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Scratching was developed by early hip hop DJs from New York such as Grand Wizard Theodore and DJ Grandmaster Flash, who describes scratching as, "nothing but the back-cueing that you hear in your ear before you push it [the recorded sound] out to the crowd." (Toop, 1991). Jamaican-born DJ Kool Herc also influenced the early development of scratching. Kool Herc developed break-beat DJing, where the breaks of funk songs—being the most danceable part, often featuring percussion—were isolated and repeated for the purpose of all-night dance parties (AMG [1]).

Two of the earliest recorded scratching examples were released in 1983, both via prolific bassist and producer Bill Laswell: scratches by Grand Mixer DXT on Herbie Hancock's hit song "Rockit" (co-written and produced by Laswell), and, more obscurely, on a few songs the first Golden Palominos record, where Laswell or M.E. Miller scratched. Scratching (and sampling) also gained mainstream popularity in the UK and Europe from the 1987 hit "Pump Up The Volume" by M/A/R/R/S.

Christian Marclay was one of the earliest musicians to scratch outside of hip hop. In the mid-1970s, Marclay used gramophone records and turntables as musical instruments to create sound collages. He developed his turntable sounds independently of hip hop DJs. Although he is little-known to mainstream audiences, Marclay has been described as "the most influential [turntable] figure outside hip hop." [1] and the "unwitting inventor of turntablism."[2]

[edit] Basic techniques

[edit] Vinyl recordings

Most scratches are produced by moving a vinyl record back and forth with the hand while it is playing on a turntable. This creates a distinctive sound that has come to be one of the most recognizable features of hip hop music. Over time with excessive scratching the needle will cause what is referred to as record burn.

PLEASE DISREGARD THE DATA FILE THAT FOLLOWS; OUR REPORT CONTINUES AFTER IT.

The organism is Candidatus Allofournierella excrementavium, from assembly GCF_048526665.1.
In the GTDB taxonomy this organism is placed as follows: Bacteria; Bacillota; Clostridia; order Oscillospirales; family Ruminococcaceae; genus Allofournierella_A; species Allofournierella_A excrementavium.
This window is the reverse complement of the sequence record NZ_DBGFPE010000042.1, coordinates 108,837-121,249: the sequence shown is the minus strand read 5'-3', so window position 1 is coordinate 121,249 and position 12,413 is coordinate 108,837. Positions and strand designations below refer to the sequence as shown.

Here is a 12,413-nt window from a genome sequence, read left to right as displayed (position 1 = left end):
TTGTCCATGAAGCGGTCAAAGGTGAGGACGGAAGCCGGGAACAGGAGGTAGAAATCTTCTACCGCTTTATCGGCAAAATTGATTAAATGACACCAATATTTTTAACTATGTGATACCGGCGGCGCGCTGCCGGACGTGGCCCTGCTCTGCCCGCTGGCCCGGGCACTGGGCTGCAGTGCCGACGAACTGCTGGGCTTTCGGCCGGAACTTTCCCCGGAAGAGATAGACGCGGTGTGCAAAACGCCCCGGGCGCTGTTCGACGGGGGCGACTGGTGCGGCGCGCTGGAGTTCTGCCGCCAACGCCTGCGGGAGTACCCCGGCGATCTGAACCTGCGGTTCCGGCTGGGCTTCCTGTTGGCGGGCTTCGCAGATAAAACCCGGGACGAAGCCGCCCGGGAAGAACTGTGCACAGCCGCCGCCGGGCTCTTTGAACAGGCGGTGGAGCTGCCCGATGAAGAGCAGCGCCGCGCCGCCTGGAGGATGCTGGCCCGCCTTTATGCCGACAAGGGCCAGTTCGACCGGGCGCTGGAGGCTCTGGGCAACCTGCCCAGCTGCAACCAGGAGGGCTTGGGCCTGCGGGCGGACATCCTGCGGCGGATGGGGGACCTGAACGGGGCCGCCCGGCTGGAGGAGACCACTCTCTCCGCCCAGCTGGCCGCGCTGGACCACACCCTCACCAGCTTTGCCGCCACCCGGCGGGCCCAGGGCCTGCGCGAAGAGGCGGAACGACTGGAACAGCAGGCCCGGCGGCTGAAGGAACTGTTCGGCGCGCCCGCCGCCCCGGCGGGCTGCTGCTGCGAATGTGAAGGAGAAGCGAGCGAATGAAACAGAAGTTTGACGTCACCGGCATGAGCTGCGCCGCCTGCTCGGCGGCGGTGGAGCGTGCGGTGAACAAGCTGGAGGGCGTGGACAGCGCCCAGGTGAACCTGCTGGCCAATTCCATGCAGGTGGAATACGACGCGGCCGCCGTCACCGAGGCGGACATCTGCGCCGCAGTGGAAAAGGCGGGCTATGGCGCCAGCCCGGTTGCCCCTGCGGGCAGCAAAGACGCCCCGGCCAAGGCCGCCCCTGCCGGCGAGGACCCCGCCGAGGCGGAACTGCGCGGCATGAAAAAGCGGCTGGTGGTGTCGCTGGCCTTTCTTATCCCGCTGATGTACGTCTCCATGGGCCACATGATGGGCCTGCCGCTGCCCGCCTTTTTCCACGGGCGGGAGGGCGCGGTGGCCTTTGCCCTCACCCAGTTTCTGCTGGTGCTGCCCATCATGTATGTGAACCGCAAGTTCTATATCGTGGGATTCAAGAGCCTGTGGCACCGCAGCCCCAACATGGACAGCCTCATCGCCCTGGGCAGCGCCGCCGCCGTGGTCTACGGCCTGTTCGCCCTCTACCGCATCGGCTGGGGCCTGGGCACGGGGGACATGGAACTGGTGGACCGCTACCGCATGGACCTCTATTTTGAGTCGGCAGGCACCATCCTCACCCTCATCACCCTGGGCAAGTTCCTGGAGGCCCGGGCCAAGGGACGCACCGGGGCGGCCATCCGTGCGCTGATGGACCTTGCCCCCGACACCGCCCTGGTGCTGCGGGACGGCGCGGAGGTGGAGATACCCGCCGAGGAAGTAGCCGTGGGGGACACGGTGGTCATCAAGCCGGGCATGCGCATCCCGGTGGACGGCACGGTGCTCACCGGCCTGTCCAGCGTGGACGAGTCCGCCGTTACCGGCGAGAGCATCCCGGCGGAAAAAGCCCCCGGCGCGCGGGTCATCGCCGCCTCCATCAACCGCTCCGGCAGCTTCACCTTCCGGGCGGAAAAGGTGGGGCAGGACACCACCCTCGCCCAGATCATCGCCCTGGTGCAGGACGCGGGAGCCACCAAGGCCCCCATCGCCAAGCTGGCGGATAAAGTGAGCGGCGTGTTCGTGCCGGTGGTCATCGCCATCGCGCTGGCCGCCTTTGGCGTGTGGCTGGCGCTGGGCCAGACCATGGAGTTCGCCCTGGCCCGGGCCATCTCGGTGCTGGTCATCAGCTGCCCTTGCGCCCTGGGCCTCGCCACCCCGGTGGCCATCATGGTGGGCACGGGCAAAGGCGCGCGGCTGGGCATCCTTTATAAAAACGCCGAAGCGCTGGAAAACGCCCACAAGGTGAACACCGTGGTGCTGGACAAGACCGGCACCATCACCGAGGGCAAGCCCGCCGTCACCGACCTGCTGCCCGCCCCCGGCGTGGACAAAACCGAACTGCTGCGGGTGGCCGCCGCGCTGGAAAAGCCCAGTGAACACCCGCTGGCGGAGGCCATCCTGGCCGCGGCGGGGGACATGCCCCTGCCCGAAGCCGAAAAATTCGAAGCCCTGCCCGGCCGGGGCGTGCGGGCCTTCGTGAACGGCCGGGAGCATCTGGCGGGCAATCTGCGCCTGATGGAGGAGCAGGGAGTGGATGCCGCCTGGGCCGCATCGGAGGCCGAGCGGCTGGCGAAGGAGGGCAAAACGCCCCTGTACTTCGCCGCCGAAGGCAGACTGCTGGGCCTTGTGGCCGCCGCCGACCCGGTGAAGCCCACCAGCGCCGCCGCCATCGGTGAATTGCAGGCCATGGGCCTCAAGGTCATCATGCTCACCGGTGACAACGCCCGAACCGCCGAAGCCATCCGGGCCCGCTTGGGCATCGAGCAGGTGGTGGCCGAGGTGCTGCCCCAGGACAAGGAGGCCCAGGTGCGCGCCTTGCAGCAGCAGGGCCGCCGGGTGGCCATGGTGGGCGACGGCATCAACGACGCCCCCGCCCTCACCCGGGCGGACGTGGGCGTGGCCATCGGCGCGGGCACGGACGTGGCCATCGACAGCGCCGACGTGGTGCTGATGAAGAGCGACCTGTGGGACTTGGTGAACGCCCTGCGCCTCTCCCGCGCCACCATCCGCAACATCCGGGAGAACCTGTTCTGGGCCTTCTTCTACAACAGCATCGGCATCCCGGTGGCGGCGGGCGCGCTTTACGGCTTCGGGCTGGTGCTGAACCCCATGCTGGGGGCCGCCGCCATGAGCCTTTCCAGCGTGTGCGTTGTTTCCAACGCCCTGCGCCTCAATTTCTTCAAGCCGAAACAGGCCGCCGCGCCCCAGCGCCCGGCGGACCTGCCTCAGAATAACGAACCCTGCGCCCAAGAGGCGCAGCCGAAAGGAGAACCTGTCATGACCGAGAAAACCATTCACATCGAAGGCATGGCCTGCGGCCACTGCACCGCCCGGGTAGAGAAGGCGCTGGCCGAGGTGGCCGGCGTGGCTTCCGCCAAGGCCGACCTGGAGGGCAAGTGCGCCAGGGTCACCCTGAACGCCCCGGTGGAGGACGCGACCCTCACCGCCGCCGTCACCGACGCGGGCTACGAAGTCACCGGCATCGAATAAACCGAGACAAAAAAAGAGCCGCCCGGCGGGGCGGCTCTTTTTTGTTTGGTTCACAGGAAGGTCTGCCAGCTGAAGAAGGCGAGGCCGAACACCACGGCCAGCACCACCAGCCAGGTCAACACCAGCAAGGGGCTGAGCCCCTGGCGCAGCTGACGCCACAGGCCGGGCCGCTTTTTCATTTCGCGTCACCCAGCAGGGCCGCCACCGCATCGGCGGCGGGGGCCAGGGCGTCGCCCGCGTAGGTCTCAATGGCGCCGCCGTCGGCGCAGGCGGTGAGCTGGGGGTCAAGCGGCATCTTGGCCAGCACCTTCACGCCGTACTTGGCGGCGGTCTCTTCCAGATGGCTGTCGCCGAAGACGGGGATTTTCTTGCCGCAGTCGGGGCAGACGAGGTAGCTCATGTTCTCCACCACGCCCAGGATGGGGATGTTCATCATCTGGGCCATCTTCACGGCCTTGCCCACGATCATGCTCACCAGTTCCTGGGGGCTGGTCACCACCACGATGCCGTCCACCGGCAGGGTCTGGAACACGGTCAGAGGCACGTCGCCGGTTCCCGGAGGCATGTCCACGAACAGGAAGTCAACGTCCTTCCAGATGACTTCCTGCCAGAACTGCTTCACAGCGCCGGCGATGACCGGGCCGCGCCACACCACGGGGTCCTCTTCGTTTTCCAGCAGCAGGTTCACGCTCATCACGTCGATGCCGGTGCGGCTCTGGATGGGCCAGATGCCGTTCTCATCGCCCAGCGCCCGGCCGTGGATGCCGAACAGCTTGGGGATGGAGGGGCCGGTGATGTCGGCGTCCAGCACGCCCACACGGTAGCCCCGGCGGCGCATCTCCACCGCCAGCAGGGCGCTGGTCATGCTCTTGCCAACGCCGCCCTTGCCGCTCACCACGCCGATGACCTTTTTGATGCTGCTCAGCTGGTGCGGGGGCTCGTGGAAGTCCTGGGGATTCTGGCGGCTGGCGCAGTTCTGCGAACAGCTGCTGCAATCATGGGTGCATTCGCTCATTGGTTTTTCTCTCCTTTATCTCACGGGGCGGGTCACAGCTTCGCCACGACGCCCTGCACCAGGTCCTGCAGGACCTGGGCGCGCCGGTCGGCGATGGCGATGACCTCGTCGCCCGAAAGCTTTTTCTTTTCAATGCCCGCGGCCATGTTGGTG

The basic equipment setup for scratching includes two turntables, and a DJ mixer, which is a mixer that has a crossfader and "cue" buttons to allow the DJ to "cue up" new music without the audience hearing. When scratching, this crossfader is utilized in conjunction with the "scratching hand" to cut in and out of the scratched record.

[edit] Non-vinyl scratching

  • CDJs, devices that allow a DJ to manipulate a CD as if it were a vinyl record, have become widely available.
  • Vinyl emulation software allows a DJ to manipulate the playback of digital music files on a computer using the turntables as an interface. This allows DJs to scratch, beatmatch, and perform other turntablist maneuvers that would be impossible with a conventional keyboard-and-mouse. Scratch software includes Final Scratch, Mixxx, Serato Scratch Live, Virtual DJ, M-Audio Torq, and Digital Scratch.
  • More rarely, DJs do scratching with magnetic tape by recording music onto magnetic stripes and disassembling a cassette tape recorder to play the magnetic stripes.[citation needed]

[edit] Sounds

Sounds that are frequently scratched include but are not limited to drum beats, horn stabs, spoken word samples, and lines from other songs. Any sound recorded to vinyl can be used, and CD players providing a turntable-like interface allow DJs to scratch not only material that was never released on vinyl, but also field recordings and samples from television and movies that have been burned to CD-R. Some DJs and anonymous collectors release 12-inch singles called battle records that include trademark, novel or hard-to-find scratch fodder.

There are lots of scratching techniques, which differ in how the movements of the record is combined with opening and closing the crossfader (or another fader or switch, where "open" means that the signal is audible, and "closed" means that the signal is inaudible). The terminology is not unique, we shall employ terminology consistent with the terminology used by DJ Q-Bert